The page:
“if sensational headlines based on the WHO’s pronouncement serve to derail the significant progress that North Americans have made toward the adoption of clean-diesel cars as a viable, convenient way to reduce fuel consumption, it would be a major setback for the environment.”
With a national focus on fuel efficiency, there’s been a natural increase in the adoption of clean diesel as an alternative fuel source. WHO’s diesel-exhaust study stands to threaten that advancement. The important thing that shopautoweek.com wants people to know is that WHO’s study does not account for the difference between diesel engines and fuel sold in other parts of the world and the significant improvements that have been made here in North America to reduce the harmful emissions cited in the study.
The shopautoweek.com article also questions WHO’s findings, pointing out that the primary studies used were based on miners in enclosed areas and do not accurately reflect the risk of the general public, while other studies referenced were significantly out of date.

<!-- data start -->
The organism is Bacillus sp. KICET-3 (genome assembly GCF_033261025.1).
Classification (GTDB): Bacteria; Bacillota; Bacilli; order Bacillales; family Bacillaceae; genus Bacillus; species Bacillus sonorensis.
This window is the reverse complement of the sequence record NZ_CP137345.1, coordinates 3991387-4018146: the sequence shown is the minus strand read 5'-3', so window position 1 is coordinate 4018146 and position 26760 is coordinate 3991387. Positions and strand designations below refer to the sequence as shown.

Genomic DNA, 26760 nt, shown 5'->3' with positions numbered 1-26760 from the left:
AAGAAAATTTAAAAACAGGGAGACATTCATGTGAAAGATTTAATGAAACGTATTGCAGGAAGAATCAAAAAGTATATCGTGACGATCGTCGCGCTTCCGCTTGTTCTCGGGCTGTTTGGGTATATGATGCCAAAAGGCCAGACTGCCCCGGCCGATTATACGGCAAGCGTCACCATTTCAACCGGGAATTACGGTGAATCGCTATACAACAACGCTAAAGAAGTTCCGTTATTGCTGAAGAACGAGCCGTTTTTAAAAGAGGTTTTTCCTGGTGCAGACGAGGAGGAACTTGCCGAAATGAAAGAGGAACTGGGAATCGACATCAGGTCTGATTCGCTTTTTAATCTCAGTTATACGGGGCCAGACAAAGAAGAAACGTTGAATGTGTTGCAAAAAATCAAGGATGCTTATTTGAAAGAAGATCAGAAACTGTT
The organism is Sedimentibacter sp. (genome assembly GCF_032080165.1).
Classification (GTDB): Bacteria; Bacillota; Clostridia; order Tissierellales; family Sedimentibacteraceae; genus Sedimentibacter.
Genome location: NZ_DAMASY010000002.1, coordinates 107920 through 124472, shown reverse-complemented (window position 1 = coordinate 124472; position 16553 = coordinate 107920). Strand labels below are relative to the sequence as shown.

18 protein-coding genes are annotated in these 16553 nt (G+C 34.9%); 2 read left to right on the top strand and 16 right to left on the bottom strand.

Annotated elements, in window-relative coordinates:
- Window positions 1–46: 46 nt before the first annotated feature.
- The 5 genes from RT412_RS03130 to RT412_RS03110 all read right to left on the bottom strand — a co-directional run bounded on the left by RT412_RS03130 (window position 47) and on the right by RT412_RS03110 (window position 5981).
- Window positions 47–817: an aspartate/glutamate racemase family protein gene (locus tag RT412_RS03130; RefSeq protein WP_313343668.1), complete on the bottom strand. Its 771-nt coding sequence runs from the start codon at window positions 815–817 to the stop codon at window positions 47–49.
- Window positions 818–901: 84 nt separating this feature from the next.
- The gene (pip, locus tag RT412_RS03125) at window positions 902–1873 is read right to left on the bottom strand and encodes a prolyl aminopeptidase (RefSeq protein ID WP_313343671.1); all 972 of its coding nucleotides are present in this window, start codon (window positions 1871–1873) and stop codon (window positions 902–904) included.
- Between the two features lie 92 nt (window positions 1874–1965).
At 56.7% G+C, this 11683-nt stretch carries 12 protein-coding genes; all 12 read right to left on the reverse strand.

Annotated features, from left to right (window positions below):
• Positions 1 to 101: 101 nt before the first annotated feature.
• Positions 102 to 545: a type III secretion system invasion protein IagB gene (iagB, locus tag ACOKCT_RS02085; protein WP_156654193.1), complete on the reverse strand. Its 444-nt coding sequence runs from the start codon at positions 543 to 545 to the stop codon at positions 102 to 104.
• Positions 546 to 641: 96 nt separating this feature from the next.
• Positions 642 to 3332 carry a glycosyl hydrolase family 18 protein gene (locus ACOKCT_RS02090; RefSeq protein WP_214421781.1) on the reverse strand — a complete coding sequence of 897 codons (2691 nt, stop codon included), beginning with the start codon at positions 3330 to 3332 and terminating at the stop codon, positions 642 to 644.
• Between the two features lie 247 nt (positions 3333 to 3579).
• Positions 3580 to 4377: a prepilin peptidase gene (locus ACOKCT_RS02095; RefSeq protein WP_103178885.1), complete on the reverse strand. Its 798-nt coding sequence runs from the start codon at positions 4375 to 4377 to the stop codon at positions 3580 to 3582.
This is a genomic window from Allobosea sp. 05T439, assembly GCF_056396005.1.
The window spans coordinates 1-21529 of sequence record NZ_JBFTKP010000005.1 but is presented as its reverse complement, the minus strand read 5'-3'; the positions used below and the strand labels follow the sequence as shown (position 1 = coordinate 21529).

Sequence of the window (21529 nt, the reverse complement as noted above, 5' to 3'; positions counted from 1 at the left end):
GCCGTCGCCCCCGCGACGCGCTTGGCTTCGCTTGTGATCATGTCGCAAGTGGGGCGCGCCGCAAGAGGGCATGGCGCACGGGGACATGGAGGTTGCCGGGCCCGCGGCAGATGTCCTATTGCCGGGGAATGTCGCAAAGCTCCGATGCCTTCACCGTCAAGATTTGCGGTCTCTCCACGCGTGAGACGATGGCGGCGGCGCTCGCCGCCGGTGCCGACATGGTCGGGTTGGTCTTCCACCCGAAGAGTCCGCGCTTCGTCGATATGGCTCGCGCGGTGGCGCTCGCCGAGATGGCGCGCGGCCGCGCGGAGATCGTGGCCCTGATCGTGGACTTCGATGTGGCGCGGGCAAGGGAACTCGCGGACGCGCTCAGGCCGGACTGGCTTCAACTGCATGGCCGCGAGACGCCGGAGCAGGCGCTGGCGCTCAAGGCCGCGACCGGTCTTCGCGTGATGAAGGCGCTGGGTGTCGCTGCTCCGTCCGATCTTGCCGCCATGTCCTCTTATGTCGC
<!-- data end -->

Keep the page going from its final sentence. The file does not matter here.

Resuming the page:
Andrew Stoy, digital editor at shopautoweek.com and proud clean diesel owner himself, says that “if sensational headlines based on the WHO’s pronouncement serve to derail the significant progress that North Americans have made toward the adoption of clean-diesel cars as a viable, convenient way to reduce fuel consumption, it would be a major setback for the environment.”
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